A person who collects and studies butterflies is called a lepidopterist. Lepidopterology (also lepidoptery) is a branch of zoology dealing with both butterflies and moths.
Amateur butterfly collectors capture butterflies, which are then euthanized in jars with chloroform and pinned to a display board that is typically made of foam or cork. The wings of the insects are extended for best viewing of shapes and colors and carefully fastened to the board with long, thin pins, much like needles. The butterflies are then labeled, often with both their scientific names and common names, and the board is placed in a display cabinet to preserve the insects.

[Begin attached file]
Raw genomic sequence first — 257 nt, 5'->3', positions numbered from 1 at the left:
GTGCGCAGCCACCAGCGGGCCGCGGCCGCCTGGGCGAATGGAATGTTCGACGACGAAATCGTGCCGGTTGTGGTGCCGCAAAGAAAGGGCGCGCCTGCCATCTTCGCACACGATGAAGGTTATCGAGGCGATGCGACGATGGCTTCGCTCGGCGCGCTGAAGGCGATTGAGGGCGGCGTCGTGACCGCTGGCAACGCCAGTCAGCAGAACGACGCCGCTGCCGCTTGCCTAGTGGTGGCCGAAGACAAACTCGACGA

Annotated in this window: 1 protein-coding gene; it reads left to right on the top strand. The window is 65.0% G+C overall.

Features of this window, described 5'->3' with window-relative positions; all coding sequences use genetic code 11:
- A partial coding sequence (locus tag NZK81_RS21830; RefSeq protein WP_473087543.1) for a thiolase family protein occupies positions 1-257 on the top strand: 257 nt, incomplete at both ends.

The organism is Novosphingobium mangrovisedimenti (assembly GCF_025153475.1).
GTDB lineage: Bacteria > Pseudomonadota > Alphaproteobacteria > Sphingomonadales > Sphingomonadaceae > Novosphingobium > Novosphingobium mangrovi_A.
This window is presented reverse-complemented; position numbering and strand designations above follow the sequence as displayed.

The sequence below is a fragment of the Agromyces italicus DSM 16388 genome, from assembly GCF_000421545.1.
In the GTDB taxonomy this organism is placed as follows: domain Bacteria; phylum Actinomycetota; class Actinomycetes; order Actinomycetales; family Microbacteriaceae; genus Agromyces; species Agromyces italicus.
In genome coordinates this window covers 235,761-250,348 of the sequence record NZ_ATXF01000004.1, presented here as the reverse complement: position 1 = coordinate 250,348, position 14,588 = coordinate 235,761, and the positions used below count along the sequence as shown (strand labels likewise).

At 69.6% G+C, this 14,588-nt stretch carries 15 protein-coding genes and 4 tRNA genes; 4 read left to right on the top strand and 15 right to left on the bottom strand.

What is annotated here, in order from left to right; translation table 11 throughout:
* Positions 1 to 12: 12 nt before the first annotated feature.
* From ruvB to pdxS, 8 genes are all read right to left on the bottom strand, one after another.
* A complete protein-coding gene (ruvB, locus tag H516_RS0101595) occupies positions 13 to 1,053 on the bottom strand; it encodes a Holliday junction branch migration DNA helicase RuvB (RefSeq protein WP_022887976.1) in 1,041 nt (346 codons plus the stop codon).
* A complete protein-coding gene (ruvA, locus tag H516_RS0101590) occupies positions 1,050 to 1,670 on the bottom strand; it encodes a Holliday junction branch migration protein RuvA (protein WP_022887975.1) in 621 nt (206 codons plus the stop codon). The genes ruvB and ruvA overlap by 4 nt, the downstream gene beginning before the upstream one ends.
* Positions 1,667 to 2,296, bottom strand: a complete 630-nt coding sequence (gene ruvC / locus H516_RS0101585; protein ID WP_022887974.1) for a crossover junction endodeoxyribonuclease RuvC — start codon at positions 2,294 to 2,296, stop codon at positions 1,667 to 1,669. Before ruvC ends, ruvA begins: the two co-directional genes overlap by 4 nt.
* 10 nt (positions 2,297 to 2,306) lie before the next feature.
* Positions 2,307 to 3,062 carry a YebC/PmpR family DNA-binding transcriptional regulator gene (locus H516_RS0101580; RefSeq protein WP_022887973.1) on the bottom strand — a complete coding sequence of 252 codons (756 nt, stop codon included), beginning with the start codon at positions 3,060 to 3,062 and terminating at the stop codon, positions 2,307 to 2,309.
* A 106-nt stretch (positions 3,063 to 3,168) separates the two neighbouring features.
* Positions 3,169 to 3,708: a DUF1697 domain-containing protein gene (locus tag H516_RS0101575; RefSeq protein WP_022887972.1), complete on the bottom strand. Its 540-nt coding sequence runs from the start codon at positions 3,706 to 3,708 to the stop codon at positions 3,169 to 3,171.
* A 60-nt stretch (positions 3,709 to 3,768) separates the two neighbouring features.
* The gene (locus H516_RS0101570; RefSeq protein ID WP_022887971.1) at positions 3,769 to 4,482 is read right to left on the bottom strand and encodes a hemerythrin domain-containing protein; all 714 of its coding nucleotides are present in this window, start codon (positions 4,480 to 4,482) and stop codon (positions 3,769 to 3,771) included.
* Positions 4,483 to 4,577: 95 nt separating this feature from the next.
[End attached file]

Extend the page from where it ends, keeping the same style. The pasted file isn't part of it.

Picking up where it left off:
Scientists in the field of lepidopterology study euthanized insects using both hand lenses and microscopes that allow them to examine the specimens in detail. The scientists may also perform chemical composition and DNA exams on specimens. Other lepidopterists study live insects by creating butterfly gardens and rearing cages to use as observation stations.